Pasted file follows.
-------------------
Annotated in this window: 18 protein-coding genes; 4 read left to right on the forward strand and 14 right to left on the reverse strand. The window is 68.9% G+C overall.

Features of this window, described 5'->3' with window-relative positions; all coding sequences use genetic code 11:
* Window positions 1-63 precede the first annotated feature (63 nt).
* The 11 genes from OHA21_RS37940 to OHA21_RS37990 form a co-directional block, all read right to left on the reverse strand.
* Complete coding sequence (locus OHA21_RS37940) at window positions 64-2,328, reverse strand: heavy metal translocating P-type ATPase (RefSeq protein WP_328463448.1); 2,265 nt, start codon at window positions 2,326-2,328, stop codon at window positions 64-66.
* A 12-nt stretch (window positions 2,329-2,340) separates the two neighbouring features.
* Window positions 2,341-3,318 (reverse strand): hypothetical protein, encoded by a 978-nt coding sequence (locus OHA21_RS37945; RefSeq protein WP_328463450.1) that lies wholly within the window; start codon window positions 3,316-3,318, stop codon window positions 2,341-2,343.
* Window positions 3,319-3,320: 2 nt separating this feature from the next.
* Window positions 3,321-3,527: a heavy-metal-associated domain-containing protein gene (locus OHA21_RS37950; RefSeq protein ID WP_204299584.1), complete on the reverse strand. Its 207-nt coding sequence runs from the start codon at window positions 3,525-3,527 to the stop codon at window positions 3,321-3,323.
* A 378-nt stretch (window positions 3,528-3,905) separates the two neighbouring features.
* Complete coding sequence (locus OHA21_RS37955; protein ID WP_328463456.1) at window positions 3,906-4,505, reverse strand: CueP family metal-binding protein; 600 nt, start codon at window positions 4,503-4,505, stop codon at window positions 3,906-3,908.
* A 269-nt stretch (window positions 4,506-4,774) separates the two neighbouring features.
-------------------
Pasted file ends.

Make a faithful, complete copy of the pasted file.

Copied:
Annotated in this window: 18 protein-coding genes; 4 read left to right on the forward strand and 14 right to left on the reverse strand. The window is 68.9% G+C overall.

Features of this window, described 5'->3' with window-relative positions; all coding sequences use genetic code 11:
* Window positions 1-63 precede the first annotated feature (63 nt).
* The 11 genes from OHA21_RS37940 to OHA21_RS37990 form a co-directional block, all read right to left on the reverse strand.
* Complete coding sequence (locus OHA21_RS37940) at window positions 64-2,328, reverse strand: heavy metal translocating P-type ATPase (RefSeq protein WP_328463448.1); 2,265 nt, start codon at window positions 2,326-2,328, stop codon at window positions 64-66.
* A 12-nt stretch (window positions 2,329-2,340) separates the two neighbouring features.
* Window positions 2,341-3,318 (reverse strand): hypothetical protein, encoded by a 978-nt coding sequence (locus OHA21_RS37945; RefSeq protein WP_328463450.1) that lies wholly within the window; start codon window positions 3,316-3,318, stop codon window positions 2,341-2,343.
* Window positions 3,319-3,320: 2 nt separating this feature from the next.
* Window positions 3,321-3,527: a heavy-metal-associated domain-containing protein gene (locus OHA21_RS37950; RefSeq protein ID WP_204299584.1), complete on the reverse strand. Its 207-nt coding sequence runs from the start codon at window positions 3,525-3,527 to the stop codon at window positions 3,321-3,323.
* A 378-nt stretch (window positions 3,528-3,905) separates the two neighbouring features.
* Complete coding sequence (locus OHA21_RS37955; protein ID WP_328463456.1) at window positions 3,906-4,505, reverse strand: CueP family metal-binding protein; 600 nt, start codon at window positions 4,503-4,505, stop codon at window positions 3,906-3,908.
* A 269-nt stretch (window positions 4,506-4,774) separates the two neighbouring features.